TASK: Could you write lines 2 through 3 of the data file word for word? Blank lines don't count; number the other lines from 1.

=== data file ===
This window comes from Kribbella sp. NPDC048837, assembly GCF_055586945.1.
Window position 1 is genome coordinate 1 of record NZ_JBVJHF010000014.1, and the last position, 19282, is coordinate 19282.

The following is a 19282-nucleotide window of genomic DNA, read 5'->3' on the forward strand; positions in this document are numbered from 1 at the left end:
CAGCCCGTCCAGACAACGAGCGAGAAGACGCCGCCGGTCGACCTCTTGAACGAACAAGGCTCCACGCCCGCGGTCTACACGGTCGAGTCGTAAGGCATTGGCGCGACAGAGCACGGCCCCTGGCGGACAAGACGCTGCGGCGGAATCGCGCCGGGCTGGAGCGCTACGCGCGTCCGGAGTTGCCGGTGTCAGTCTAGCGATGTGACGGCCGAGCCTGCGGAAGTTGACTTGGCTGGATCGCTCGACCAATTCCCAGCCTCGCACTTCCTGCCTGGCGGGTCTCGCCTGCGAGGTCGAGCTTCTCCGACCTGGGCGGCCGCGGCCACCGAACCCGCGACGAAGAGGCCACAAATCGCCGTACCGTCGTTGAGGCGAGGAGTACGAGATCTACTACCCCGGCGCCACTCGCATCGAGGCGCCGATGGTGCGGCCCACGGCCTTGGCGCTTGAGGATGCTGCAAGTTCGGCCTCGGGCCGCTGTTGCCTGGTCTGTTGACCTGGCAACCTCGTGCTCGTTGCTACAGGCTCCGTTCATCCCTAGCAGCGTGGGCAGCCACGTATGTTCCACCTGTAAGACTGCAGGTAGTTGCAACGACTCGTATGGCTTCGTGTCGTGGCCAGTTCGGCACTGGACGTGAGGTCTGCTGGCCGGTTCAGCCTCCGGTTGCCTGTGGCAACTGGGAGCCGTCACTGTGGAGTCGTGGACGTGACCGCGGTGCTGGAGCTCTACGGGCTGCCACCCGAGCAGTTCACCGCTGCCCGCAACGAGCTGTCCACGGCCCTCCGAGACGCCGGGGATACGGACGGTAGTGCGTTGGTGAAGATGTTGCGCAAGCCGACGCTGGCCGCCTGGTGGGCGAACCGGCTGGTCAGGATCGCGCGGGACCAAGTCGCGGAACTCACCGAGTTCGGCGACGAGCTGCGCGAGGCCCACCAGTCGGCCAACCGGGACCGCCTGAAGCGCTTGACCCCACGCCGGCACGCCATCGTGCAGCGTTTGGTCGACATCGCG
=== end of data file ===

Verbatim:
Window position 1 is genome coordinate 1 of record NZ_JBVJHF010000014.1, and the last position, 19282, is coordinate 19282.

The following is a 19282-nucleotide window of genomic DNA, read 5'->3' on the forward strand; positions in this document are numbered from 1 at the left end: